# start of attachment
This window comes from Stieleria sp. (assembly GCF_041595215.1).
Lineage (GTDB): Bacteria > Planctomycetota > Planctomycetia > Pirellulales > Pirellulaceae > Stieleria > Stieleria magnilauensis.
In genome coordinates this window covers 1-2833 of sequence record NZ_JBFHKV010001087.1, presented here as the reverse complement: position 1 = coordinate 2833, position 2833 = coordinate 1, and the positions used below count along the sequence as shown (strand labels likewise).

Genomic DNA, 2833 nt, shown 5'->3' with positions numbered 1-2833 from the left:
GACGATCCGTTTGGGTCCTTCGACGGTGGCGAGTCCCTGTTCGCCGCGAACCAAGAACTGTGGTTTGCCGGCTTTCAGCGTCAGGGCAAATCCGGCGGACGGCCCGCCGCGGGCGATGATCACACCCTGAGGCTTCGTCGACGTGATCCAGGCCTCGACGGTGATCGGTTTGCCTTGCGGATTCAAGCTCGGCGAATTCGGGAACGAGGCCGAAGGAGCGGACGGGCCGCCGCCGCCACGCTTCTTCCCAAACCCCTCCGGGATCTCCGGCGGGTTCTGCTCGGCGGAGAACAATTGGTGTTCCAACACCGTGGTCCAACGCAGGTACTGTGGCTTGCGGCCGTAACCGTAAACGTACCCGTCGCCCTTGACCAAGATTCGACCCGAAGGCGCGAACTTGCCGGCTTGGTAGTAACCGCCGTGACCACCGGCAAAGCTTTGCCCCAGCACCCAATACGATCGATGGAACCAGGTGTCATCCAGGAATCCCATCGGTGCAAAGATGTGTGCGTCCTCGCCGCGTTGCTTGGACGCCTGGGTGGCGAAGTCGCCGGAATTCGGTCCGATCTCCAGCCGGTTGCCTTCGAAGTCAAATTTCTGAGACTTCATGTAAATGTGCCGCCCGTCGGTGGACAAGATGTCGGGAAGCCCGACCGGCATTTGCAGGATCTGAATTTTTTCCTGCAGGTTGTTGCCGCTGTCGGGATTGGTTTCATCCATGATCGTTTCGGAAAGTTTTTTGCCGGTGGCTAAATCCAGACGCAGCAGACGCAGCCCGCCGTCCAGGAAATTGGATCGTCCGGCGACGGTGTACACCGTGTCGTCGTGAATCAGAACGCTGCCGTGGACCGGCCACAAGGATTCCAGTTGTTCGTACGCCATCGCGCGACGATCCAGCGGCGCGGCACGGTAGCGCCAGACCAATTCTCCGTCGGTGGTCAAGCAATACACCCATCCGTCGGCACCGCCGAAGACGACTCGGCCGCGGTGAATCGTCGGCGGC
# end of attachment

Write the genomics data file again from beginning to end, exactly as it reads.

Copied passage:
This window comes from Stieleria sp. (assembly GCF_041595215.1).
Lineage (GTDB): Bacteria > Planctomycetota > Planctomycetia > Pirellulales > Pirellulaceae > Stieleria > Stieleria magnilauensis.
In genome coordinates this window covers 1-2833 of sequence record NZ_JBFHKV010001087.1, presented here as the reverse complement: position 1 = coordinate 2833, position 2833 = coordinate 1, and the positions used below count along the sequence as shown (strand labels likewise).

Genomic DNA, 2833 nt, shown 5'->3' with positions numbered 1-2833 from the left:
GACGATCCGTTTGGGTCCTTCGACGGTGGCGAGTCCCTGTTCGCCGCGAACCAAGAACTGTGGTTTGCCGGCTTTCAGCGTCAGGGCAAATCCGGCGGACGGCCCGCCGCGGGCGATGATCACACCCTGAGGCTTCGTCGACGTGATCCAGGCCTCGACGGTGATCGGTTTGCCTTGCGGATTCAAGCTCGGCGAATTCGGGAACGAGGCCGAAGGAGCGGACGGGCCGCCGCCGCCACGCTTCTTCCCAAACCCCTCCGGGATCTCCGGCGGGTTCTGCTCGGCGGAGAACAATTGGTGTTCCAACACCGTGGTCCAACGCAGGTACTGTGGCTTGCGGCCGTAACCGTAAACGTACCCGTCGCCCTTGACCAAGATTCGACCCGAAGGCGCGAACTTGCCGGCTTGGTAGTAACCGCCGTGACCACCGGCAAAGCTTTGCCCCAGCACCCAATACGATCGATGGAACCAGGTGTCATCCAGGAATCCCATCGGTGCAAAGATGTGTGCGTCCTCGCCGCGTTGCTTGGACGCCTGGGTGGCGAAGTCGCCGGAATTCGGTCCGATCTCCAGCCGGTTGCCTTCGAAGTCAAATTTCTGAGACTTCATGTAAATGTGCCGCCCGTCGGTGGACAAGATGTCGGGAAGCCCGACCGGCATTTGCAGGATCTGAATTTTTTCCTGCAGGTTGTTGCCGCTGTCGGGATTGGTTTCATCCATGATCGTTTCGGAAAGTTTTTTGCCGGTGGCTAAATCCAGACGCAGCAGACGCAGCCCGCCGTCCAGGAAATTGGATCGTCCGGCGACGGTGTACACCGTGTCGTCGTGAATCAGAACGCTGCCGTGGACCGGCCACAAGGATTCCAGTTGTTCGTACGCCATCGCGCGACGATCCAGCGGCGCGGCACGGTAGCGCCAGACCAATTCTCCGTCGGTGGTCAAGCAATACACCCATCCGTCGGCACCGCCGAAGACGACTCGGCCGCGGTGAATCGTCGGCGGC